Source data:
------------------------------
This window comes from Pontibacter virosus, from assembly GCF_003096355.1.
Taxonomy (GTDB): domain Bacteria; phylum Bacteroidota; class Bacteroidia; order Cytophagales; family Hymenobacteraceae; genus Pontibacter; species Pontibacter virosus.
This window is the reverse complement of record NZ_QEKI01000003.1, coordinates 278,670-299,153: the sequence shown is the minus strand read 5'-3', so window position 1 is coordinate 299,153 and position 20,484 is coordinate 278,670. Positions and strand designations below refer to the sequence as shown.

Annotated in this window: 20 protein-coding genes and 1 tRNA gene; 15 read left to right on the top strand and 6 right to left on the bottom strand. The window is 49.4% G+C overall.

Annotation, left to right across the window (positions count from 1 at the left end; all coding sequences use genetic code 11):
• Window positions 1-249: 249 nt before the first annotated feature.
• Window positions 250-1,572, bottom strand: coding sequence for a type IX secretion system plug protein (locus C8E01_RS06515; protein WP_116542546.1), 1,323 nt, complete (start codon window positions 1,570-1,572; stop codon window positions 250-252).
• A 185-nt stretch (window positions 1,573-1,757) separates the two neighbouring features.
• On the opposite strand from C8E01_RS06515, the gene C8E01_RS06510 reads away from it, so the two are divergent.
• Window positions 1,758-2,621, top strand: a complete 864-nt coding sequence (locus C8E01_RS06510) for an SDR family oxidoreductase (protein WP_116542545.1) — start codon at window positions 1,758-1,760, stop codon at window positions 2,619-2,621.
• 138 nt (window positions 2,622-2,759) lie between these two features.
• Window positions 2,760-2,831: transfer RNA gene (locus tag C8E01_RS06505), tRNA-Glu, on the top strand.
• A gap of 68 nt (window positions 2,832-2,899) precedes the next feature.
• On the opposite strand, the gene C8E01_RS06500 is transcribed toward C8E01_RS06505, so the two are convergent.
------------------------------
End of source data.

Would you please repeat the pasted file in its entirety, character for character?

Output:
This window comes from Pontibacter virosus, from assembly GCF_003096355.1.
Taxonomy (GTDB): domain Bacteria; phylum Bacteroidota; class Bacteroidia; order Cytophagales; family Hymenobacteraceae; genus Pontibacter; species Pontibacter virosus.
This window is the reverse complement of record NZ_QEKI01000003.1, coordinates 278,670-299,153: the sequence shown is the minus strand read 5'-3', so window position 1 is coordinate 299,153 and position 20,484 is coordinate 278,670. Positions and strand designations below refer to the sequence as shown.

Annotated in this window: 20 protein-coding genes and 1 tRNA gene; 15 read left to right on the top strand and 6 right to left on the bottom strand. The window is 49.4% G+C overall.

Annotation, left to right across the window (positions count from 1 at the left end; all coding sequences use genetic code 11):
• Window positions 1-249: 249 nt before the first annotated feature.
• Window positions 250-1,572, bottom strand: coding sequence for a type IX secretion system plug protein (locus C8E01_RS06515; protein WP_116542546.1), 1,323 nt, complete (start codon window positions 1,570-1,572; stop codon window positions 250-252).
• A 185-nt stretch (window positions 1,573-1,757) separates the two neighbouring features.
• On the opposite strand from C8E01_RS06515, the gene C8E01_RS06510 reads away from it, so the two are divergent.
• Window positions 1,758-2,621, top strand: a complete 864-nt coding sequence (locus C8E01_RS06510) for an SDR family oxidoreductase (protein WP_116542545.1) — start codon at window positions 1,758-1,760, stop codon at window positions 2,619-2,621.
• 138 nt (window positions 2,622-2,759) lie between these two features.
• Window positions 2,760-2,831: transfer RNA gene (locus tag C8E01_RS06505), tRNA-Glu, on the top strand.
• A gap of 68 nt (window positions 2,832-2,899) precedes the next feature.
• On the opposite strand, the gene C8E01_RS06500 is transcribed toward C8E01_RS06505, so the two are convergent.